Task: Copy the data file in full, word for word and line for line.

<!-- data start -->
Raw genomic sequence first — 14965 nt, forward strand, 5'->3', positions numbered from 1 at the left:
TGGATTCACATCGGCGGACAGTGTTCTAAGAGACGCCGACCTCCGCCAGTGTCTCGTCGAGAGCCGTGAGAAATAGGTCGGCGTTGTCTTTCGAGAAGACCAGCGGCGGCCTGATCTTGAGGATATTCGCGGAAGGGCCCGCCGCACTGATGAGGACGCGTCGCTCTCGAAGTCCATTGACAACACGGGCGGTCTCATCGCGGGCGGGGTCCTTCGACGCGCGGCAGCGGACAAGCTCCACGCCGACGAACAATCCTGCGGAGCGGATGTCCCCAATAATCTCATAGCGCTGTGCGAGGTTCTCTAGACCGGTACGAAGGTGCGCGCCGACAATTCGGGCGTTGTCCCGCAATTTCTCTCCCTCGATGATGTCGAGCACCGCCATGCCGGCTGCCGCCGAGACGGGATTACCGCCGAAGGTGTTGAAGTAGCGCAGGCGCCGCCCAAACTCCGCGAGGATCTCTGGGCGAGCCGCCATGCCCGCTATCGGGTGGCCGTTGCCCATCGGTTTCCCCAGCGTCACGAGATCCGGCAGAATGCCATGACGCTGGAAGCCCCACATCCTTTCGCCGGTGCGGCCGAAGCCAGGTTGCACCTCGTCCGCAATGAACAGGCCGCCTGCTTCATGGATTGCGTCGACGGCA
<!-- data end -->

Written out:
Raw genomic sequence first — 14965 nt, forward strand, 5'->3', positions numbered from 1 at the left:
TGGATTCACATCGGCGGACAGTGTTCTAAGAGACGCCGACCTCCGCCAGTGTCTCGTCGAGAGCCGTGAGAAATAGGTCGGCGTTGTCTTTCGAGAAGACCAGCGGCGGCCTGATCTTGAGGATATTCGCGGAAGGGCCCGCCGCACTGATGAGGACGCGTCGCTCTCGAAGTCCATTGACAACACGGGCGGTCTCATCGCGGGCGGGGTCCTTCGACGCGCGGCAGCGGACAAGCTCCACGCCGACGAACAATCCTGCGGAGCGGATGTCCCCAATAATCTCATAGCGCTGTGCGAGGTTCTCTAGACCGGTACGAAGGTGCGCGCCGACAATTCGGGCGTTGTCCCGCAATTTCTCTCCCTCGATGATGTCGAGCACCGCCATGCCGGCTGCCGCCGAGACGGGATTACCGCCGAAGGTGTTGAAGTAGCGCAGGCGCCGCCCAAACTCCGCGAGGATCTCTGGGCGAGCCGCCATGCCCGCTATCGGGTGGCCGTTGCCCATCGGTTTCCCCAGCGTCACGAGATCCGGCAGAATGCCATGACGCTGGAAGCCCCACATCCTTTCGCCGGTGCGGCCGAAGCCAGGTTGCACCTCGTCCGCAATGAACAGGCCGCCTGCTTCATGGATTGCGTCGACGGCA